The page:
Heading back along the ridge over to the last summit of the day, Mt Randolph. On the way across after passing the junction with Underhill Path I reach another viewpoint called Lafayette View. At first I find it odd that there could be a view of Lafayette and after thinking about it there is no way it could be possible. Not sure where the name derived from but the view is of Madison on a clear day, that day is not today.
Reaching Mt Randolph, again not reading the guide book prior to, I notice the woods to my right is higher and I duck into the woods looking for the high point. I figured the trail was skirting the high point because of the location of the trail and direction it was heading. For those of you who have been there already it is right before going over some boulders and the section where the trail turns right (I didn't know it turned right at the time). Picking my way towards higher ground through the woods and I slowly make my way up. Ahead of me I see an opening and low and behold I pop out onto a trail! Confused I turn right on it as it goes up and there in an open area is a sign on a tree.
Guessing that this is Crescent Ridge Trail I make my way back down the trail and sure enough reach the point where I ducked into the woods. My tracks are in the picture below. I was coming down the main trail south and ducked into the woods on the southwest track which ran into the main trail and then the summit. The two tracks right next to each other is my out and back.
So a short little adventure for nothing other than trying a bushwhack with a full pack, successfully? Heading down off of Mt Randolph and the initial descent is a bit steep until making back to Four Soldiers Path. This time turning east on it to get the other section of this trail. It is very easy walking through these woods as it slowly descends down to a very busy intersection with Pasture Path and Notchway.
Down Notchway/Pasture Path for a very short distance and then a right onto Pasture Path heading back west. Another relatively easy trail with a few no incident stream crossings. Arriving at an open field and, again, on a better day the views would have been outstanding. Howker Ridge and Madison from the field and looking back is Mt Crescent.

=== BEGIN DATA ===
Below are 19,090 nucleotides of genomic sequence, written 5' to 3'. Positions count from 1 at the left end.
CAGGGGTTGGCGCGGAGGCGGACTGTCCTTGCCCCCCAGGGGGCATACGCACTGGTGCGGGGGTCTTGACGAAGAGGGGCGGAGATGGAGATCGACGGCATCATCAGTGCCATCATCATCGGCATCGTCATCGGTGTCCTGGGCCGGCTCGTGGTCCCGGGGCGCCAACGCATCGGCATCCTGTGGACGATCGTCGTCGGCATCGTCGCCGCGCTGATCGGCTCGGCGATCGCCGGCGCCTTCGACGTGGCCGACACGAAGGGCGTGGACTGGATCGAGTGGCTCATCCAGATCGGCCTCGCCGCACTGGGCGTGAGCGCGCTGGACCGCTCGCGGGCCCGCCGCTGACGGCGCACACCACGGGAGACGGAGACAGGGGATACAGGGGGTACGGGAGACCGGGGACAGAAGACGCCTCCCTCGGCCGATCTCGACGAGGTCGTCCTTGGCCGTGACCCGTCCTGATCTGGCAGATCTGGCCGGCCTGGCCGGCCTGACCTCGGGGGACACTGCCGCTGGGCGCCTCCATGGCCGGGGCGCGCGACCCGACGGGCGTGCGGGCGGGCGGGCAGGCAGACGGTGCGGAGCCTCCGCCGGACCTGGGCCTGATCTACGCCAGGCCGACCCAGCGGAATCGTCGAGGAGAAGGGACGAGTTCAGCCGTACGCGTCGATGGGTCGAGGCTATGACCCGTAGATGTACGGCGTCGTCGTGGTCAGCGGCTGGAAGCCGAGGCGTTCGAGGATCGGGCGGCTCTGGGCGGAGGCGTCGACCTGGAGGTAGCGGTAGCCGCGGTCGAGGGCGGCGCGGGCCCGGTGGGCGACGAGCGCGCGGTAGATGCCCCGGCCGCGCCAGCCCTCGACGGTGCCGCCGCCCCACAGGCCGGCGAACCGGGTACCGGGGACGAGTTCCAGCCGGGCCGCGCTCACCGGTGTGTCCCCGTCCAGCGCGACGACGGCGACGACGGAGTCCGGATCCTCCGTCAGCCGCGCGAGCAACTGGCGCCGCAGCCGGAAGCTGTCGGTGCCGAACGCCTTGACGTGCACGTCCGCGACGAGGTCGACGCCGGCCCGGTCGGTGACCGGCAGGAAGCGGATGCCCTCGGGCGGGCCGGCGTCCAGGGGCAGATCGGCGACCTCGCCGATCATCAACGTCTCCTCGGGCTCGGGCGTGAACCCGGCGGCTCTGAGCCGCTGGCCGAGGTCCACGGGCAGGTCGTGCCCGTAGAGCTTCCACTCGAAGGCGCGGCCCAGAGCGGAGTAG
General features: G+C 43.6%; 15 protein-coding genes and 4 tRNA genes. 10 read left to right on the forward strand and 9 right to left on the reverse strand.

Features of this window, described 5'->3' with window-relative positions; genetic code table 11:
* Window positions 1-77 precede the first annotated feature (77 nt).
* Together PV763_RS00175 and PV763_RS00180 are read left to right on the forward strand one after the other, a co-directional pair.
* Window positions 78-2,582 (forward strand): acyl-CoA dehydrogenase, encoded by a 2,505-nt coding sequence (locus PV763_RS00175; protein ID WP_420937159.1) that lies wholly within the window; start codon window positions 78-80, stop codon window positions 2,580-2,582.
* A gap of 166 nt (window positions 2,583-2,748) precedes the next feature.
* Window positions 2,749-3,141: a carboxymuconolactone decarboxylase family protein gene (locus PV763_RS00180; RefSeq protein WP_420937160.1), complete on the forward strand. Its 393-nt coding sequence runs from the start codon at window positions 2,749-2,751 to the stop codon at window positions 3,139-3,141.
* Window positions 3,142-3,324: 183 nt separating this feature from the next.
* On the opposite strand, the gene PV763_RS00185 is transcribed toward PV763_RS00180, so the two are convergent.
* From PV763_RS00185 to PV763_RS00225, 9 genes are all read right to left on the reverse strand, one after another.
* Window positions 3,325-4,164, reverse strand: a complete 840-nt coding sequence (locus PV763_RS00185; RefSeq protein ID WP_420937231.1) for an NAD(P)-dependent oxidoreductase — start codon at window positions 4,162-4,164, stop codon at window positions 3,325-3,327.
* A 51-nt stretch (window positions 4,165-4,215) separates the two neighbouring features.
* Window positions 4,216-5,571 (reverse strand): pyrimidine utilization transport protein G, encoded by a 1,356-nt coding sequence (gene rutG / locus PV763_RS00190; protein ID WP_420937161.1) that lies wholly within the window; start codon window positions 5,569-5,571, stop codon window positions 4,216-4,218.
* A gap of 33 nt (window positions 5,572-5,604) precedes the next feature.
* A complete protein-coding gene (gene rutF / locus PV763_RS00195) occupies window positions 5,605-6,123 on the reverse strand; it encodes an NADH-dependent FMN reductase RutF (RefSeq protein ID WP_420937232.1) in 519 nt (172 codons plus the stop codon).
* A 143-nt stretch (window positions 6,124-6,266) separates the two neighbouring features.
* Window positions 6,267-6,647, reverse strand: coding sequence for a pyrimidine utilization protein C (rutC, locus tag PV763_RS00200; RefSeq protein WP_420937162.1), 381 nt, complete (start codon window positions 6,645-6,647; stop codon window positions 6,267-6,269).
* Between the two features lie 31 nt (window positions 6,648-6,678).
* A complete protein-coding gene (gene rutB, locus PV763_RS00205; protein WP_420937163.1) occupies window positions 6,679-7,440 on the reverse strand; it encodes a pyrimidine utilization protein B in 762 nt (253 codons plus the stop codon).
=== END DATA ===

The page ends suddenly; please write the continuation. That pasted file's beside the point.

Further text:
I make it to the junction with Ledge Trail and notice the climb up. The gas tank is getting close to empty but I trudge up very slowly. I notice fresh tracks in the snow and cringe a little as I've made it this far without seeing anyone. Slowly I pick my way up and the first view opening has a bench to sit on and the views are a bit limited with the surrounding trees.
A bit further up the trail and I reach Lookout Ledge but do not stop yet as I need the small section between here and Vyron D Lowe Trail. Making it up and back to the ledge takes little time and the only thing that would be better is a great view day and a bit more daylight. Off in the distance to the east with the sun starting to go down a beautiful shot of Spruce Mt in Maine. Faintly on the north slope are wind turbines that helped in identifying which mountain it was.
Across the valley Adams and Jefferson are being a bit shy.
Down in the valley and I can make out Route 2 and the Appalachia parking lot.
It is now 3:45 in the afternoon and I have a steep 0.8 mile trail to get back down to Durand Road and then about a mile road walk to the car. Not too concerned about the road walk but I definitely want to be out of the woods before it gets dark. Off down Sargent Path, the last trail of the day, and I very slowly and meticulously make my way down. It finally starts to level out into some very nice woods walking.
Prior to making it to the road and there are pipelines to the left of the trail. One is rusted iron and the other black plastic. I'd assume it is either an old or current water supply for someone's house/cottage located down below.
Making it to the road at 4:40 pm and another twenty minutes of walking along a darkening road and the day is done. This little area that is maintained by the Randolph Mountain Club is quite the gem. Can't wait to return and do some more trails in this area. Oh yeah, almost forgot, other than those tracks on Ledge Trail I saw no one all day. Another NPD!
Final numbers: 15.5 miles, 9 hours and 35 minutes.
Redline Miles: 12, Total to Date: 454.3